Skates are a large group of bottom-loving, cartilaginous fish of many of the cooler water marine areas of our oceans.
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Where and When?

Skate species are to be found in most of the cold, cool and temperate ocean waters and there is one freshwater species. Many are important in commercial fisheries and some species, such as the little skate, (Leucoraja erinacea), that is found off the north-east coast of the USA, are occasionally caught by sport anglers, but are usually used as bait for other fishing activities. The common skate is distributed from northern Norway and Iceland south to Senegal in Africa. Their common depth range is reported as 30-1 000 m. (98-3 280 ft.). The most important and best organized recreational angling destinations are to be found around the west coasts of Scotland, Ireland and Norway. There are many charter boats with skillful skippers in suitable ports such as Oban in Scotland. Skates are generally fish found on sandy bottoms where they often “wriggle” and become partially immersed in the sand. They can be caught throughout the year and it is often the weather or climate that dictates when it is safest and most comfortable to fish for them. Shore fishing is often best after dark, but, when boat fishing at great depths the time of day is not really important. There are generally no closed seasons for recreational skate fishing.

About Skate

Skates are small, medium or large flatfish of the family Rajidae, which contains 17 genera, and more than 150 species of skate. All skates are dull coloured- mostly browns and greys and sometimes mottled. They have tough, leathery skin, sometimes with ‘thorns'' or spikes. They belong to the so-called cartilaginous fish, which means they have cartilage instead of true bones and are related to rays and sharks. The mouth of the skates, which usually contains many grinding teeth, is on the underside and spiracles, on the upper side, take in water that is forced out through gill slits next to the mouth. Their smallish eyes are on the upper, or dorsal, side and males have large “claspers” near the tail, which makes them easy to distinguish from females. Small and medium sized skate species are important in some commercial fisheries, but it is only really the large ones that appeal to recreational anglers. The most important recreational species, that dominates skate sport fishing, is the common skate, (Dipterus batis), which can attain 2.85 m. disc diameter (9 ft. 4 in.) and 113 kg. (249 lbs.). All skates feed mostly on benthic (bottom living) invertebrates, but will also take fish on occasion. They are usually coastal fish, but some species can reach extreme depths. While usually not a shoaling species, there are places of greater abundance and also aggregations, from time to time, which probably relate to mating. Skates lay eggs, which differs them from rays, that usually produce live young.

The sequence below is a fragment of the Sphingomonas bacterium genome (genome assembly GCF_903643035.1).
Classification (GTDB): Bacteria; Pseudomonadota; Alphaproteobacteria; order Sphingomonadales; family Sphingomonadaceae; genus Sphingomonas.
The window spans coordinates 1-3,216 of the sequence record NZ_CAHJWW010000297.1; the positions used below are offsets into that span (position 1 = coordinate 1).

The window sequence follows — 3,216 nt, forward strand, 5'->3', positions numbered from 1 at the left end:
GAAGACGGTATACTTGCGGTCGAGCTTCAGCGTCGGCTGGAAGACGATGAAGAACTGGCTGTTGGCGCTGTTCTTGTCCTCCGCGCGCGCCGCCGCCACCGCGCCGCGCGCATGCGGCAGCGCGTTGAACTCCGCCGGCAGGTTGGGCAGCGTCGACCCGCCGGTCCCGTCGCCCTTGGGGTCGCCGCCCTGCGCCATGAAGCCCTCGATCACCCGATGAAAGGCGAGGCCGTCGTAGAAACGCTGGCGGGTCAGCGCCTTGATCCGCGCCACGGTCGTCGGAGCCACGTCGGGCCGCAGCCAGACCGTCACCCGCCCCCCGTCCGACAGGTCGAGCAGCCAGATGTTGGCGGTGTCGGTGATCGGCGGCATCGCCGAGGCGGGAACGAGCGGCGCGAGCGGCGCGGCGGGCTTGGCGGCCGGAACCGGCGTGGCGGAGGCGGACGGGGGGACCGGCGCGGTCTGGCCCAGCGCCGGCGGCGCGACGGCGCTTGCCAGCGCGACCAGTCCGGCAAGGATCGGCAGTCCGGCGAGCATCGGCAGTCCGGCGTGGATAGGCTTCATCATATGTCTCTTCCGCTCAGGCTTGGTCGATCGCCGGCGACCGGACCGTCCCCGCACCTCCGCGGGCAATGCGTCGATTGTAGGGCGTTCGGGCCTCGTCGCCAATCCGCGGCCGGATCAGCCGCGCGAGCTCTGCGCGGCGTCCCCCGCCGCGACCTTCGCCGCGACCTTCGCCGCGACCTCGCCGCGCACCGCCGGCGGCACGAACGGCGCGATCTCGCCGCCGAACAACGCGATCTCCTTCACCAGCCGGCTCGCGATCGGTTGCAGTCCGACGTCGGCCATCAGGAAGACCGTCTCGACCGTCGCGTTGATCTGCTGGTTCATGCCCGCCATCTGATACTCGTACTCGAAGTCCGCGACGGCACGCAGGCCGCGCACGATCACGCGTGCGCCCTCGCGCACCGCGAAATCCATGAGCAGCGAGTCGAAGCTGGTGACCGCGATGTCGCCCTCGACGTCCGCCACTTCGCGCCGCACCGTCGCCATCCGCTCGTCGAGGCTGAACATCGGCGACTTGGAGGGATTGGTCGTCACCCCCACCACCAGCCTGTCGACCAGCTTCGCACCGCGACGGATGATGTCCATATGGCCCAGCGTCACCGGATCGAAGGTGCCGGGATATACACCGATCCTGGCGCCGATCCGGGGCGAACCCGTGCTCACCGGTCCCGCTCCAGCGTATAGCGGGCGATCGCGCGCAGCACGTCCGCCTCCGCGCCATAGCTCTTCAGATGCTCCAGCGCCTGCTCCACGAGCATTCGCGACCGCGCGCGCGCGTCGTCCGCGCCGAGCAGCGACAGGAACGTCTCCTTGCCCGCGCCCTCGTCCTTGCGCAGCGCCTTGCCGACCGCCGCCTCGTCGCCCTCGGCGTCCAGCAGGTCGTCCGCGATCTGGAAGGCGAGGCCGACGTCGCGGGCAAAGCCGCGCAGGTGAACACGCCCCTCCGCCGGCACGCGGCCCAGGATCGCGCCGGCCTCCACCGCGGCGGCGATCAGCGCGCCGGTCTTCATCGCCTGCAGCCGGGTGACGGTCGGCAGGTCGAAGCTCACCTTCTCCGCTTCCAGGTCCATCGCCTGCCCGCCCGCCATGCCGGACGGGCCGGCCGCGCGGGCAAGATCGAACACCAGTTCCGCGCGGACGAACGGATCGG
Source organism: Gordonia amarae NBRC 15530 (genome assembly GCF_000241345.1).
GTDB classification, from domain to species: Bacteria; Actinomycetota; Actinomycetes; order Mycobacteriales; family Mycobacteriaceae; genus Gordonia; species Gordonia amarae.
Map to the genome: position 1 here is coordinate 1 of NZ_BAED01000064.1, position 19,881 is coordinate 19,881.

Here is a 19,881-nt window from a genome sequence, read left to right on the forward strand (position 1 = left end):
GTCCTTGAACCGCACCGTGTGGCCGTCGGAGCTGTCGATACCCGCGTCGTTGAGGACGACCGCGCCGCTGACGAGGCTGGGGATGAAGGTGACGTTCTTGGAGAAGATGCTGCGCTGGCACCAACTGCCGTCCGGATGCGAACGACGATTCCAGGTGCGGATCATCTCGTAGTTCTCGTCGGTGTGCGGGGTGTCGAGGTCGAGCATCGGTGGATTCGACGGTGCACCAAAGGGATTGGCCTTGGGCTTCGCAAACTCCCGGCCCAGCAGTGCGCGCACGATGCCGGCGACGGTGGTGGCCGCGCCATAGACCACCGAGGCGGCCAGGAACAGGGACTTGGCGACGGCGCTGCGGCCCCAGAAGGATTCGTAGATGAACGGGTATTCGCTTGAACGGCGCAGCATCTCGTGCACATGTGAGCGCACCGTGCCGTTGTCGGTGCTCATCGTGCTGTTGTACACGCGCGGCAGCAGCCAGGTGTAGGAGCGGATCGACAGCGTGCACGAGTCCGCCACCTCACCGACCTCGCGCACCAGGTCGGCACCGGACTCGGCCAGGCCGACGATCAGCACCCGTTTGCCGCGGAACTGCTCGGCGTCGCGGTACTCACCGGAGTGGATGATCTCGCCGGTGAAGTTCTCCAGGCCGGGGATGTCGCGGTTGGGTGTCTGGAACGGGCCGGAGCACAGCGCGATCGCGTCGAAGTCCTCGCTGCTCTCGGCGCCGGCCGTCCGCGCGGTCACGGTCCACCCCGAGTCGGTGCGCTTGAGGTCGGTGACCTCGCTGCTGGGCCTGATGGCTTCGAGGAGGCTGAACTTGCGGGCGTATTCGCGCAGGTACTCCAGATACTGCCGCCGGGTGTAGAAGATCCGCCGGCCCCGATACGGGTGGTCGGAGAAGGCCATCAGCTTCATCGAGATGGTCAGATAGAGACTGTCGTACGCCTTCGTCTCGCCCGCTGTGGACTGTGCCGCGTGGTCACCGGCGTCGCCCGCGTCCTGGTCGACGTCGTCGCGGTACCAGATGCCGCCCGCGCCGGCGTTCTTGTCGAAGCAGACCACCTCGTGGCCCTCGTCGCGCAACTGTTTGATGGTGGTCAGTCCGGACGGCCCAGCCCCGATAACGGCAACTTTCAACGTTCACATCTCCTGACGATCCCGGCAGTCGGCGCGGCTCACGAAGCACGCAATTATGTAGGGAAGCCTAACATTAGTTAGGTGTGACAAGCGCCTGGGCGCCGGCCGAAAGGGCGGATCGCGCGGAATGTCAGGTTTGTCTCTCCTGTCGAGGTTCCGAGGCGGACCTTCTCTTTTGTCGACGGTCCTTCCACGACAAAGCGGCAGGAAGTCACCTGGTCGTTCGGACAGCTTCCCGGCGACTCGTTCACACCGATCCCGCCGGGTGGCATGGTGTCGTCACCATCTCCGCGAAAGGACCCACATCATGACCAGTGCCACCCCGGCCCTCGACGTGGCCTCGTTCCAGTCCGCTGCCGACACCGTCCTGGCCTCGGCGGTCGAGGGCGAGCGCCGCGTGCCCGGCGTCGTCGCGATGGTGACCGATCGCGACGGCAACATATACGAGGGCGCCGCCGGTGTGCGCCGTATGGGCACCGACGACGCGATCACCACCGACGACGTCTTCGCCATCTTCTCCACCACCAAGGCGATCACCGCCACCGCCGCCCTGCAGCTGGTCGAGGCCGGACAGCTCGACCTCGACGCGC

How to Catch?

Common skate fishing from the shore is usually difficult and, as they prefer fairly deep water, there are few places where it can be consistently successful. As most shore fishing is carried on after dark and from steep and high cliffs, it can be a scary adventure needing much preparation and local knowledge. Extremely heavy equipment is critical in order to land a large skate at night over sharp rocks in rough seas. Boat fishing, on the other hand, is usually much easier, safer and more productive, but heavy tackle, and other heavy equipment is still essential. Skates are often found in very deep water. Bottom fishing, slow drifting or “bottom bouncing” with natural baits are the most popular fishing methods. Clams, mussels or worms work well, and so does live or dead small fish. Fish fillets, using species like mackerel, are popular and squid is very useful as it usually stays on the hook for extended periods. Landing a big skate on a rocky outcrop at night can be an exhausting, but rewarding and satisfying, adrenaline pumping, experience of a lifetime.